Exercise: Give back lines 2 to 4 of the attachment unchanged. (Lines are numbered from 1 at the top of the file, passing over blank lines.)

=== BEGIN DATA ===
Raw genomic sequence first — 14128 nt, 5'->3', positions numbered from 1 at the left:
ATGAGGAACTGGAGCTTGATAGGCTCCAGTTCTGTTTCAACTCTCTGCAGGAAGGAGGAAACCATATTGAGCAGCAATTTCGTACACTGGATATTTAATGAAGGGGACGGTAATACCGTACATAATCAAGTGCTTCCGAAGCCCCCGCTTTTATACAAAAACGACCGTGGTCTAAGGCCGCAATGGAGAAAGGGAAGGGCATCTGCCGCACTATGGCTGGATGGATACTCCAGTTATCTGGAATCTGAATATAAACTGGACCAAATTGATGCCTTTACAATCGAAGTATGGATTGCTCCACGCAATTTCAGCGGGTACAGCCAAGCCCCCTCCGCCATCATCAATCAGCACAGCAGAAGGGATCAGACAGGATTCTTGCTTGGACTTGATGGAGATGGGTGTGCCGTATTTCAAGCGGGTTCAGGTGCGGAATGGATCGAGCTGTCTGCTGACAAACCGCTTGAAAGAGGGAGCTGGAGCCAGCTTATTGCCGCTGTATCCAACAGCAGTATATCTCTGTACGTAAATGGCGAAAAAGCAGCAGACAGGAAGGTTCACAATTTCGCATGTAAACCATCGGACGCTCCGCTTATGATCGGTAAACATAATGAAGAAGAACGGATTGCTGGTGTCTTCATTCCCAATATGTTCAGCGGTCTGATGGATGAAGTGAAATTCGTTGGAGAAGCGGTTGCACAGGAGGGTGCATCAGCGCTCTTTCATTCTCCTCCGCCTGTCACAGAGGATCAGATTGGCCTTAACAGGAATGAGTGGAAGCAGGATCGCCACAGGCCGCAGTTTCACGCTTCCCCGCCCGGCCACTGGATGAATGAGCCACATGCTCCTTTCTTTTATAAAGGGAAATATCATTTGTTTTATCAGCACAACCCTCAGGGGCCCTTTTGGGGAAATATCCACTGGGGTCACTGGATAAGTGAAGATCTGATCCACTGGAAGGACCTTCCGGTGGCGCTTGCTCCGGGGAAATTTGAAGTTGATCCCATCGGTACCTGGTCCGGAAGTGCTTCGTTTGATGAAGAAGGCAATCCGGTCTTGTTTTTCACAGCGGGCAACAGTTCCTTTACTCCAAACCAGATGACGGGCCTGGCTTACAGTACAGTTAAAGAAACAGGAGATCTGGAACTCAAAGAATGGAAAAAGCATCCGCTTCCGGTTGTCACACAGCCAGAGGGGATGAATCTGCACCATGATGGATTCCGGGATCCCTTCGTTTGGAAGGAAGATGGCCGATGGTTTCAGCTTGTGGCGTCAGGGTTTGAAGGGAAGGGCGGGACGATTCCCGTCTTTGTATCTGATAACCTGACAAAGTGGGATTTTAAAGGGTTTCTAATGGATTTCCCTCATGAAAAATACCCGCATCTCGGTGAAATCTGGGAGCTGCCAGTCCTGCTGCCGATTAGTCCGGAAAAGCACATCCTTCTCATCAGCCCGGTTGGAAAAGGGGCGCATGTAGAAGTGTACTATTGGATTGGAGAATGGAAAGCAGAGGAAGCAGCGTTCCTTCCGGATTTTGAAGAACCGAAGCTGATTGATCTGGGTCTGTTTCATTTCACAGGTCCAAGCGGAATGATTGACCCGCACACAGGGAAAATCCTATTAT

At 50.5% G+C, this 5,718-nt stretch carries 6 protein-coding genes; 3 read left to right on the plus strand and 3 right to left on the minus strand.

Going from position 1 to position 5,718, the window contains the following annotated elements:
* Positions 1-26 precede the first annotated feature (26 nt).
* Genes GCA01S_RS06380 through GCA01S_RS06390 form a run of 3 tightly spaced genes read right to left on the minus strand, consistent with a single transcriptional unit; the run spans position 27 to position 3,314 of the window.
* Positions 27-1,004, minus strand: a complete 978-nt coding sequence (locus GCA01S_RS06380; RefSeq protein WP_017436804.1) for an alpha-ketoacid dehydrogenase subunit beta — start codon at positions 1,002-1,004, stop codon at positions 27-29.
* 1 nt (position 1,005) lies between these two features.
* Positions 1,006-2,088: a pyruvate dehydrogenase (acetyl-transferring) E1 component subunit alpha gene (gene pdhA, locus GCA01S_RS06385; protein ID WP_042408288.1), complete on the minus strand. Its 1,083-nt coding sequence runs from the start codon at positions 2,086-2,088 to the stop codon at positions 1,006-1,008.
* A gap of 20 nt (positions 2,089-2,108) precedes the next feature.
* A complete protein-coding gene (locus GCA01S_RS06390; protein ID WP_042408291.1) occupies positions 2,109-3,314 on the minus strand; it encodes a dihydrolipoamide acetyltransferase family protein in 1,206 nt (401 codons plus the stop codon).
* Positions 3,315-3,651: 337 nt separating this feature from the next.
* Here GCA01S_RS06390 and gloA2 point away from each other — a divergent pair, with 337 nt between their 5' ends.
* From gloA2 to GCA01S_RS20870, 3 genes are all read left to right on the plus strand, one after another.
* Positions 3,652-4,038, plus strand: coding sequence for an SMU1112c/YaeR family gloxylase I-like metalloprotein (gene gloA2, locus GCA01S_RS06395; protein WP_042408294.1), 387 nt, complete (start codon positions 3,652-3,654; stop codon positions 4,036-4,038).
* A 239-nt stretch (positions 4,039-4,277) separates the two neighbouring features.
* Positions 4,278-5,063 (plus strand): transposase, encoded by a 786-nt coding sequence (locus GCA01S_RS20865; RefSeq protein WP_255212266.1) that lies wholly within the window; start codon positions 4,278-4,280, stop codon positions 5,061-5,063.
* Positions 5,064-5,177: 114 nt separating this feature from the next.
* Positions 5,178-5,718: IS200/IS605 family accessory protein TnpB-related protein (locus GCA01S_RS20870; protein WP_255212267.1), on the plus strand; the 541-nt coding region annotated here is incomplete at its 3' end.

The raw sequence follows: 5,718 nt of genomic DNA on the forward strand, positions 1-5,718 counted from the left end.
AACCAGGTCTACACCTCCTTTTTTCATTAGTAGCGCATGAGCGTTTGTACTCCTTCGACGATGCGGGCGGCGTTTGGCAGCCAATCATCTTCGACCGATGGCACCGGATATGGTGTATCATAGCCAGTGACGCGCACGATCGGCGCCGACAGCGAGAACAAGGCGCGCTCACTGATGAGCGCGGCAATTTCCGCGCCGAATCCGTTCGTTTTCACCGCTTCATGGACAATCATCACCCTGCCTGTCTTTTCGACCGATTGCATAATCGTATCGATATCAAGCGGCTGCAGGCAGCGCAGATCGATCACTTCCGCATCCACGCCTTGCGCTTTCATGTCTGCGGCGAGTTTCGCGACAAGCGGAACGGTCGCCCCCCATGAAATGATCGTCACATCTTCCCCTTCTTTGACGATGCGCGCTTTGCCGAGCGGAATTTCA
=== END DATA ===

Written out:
ATGAGGAACTGGAGCTTGATAGGCTCCAGTTCTGTTTCAACTCTCTGCAGGAAGGAGGAAACCATATTGAGCAGCAATTTCGTACACTGGATATTTAATGAAGGGGACGGTAATACCGTACATAATCAAGTGCTTCCGAAGCCCCCGCTTTTATACAAAAACGACCGTGGTCTAAGGCCGCAATGGAGAAAGGGAAGGGCATCTGCCGCACTATGGCTGGATGGATACTCCAGTTATCTGGAATCTGAATATAAACTGGACCAAATTGATGCCTTTACAATCGAAGTATGGATTGCTCCACGCAATTTCAGCGGGTACAGCCAAGCCCCCTCCGCCATCATCAATCAGCACAGCAGAAGGGATCAGACAGGATTCTTGCTTGGACTTGATGGAGATGGGTGTGCCGTATTTCAAGCGGGTTCAGGTGCGGAATGGATCGAGCTGTCTGCTGACAAACCGCTTGAAAGAGGGAGCTGGAGCCAGCTTATTGCCGCTGTATCCAACAGCAGTATATCTCTGTACGTAAATGGCGAAAAAGCAGCAGACAGGAAGGTTCACAATTTCGCATGTAAACCATCGGACGCTCCGCTTATGATCGGTAAACATAATGAAGAAGAACGGATTGCTGGTGTCTTCATTCCCAATATGTTCAGCGGTCTGATGGATGAAGTGAAATTCGTTGGAGAAGCGGTTGCACAGGAGGGTGCATCAGCGCTCTTTCATTCTCCTCCGCCTGTCACAGAGGATCAGATTGGCCTTAACAGGAATGAGTGGAAGCAGGATCGCCACAGGCCGCAGTTTCACGCTTCCCCGCCCGGCCACTGGATGAATGAGCCACATGCTCCTTTCTTTTATAAAGGGAAATATCATTTGTTTTATCAGCACAACCCTCAGGGGCCCTTTTGGGGAAATATCCACTGGGGTCACTGGATAAGTGAAGATCTGATCCACTGGAAGGACCTTCCGGTGGCGCTTGCTCCGGGGAAATTTGAAGTTGATCCCATCGGTACCTGGTCCGGAAGTGCTTCGTTTGATGAAGAAGGCAATCCGGTCTTGTTTTTCACAGCGGGCAACAGTTCCTTTACTCCAAACCAGATGACGGGCCTGGCTTACAGTACAGTTAAAGAAACAGGAGATCTGGAACTCAAAGAATGGAAAAAGCATCCGCTTCCGGTTGTCACACAGCCAGAGGGGATGAATCTGCACCATGATGGATTCCGGGATCCCTTCGTTTGGAAGGAAGATGGCCGATGGTTTCAGCTTGTGGCGTCAGGGTTTGAAGGGAAGGGCGGGACGATTCCCGTCTTTGTATCTGATAACCTGACAAAGTGGGATTTTAAAGGGTTTCTAATGGATTTCCCTCATGAAAAATACCCGCATCTCGGTGAAATCTGGGAGCTGCCAGTCCTGCTGCCGATTAGTCCGGAAAAGCACATCCTTCTCATCAGCCCGGTTGGAAAAGGGGCGCATGTAGAAGTGTACTATTGGATTGGAGAATGGAAAGCAGAGGAAGCAGCGTTCCTTCCGGATTTTGAAGAACCGAAGCTGATTGATCTGGGTCTGTTTCATTTCACAGGTCCAAGCGGAATGATTGACCCGCACACAGGGAAAATCCTATTAT

At 50.5% G+C, this 5,718-nt stretch carries 6 protein-coding genes; 3 read left to right on the plus strand and 3 right to left on the minus strand.

Going from position 1 to position 5,718, the window contains the following annotated elements: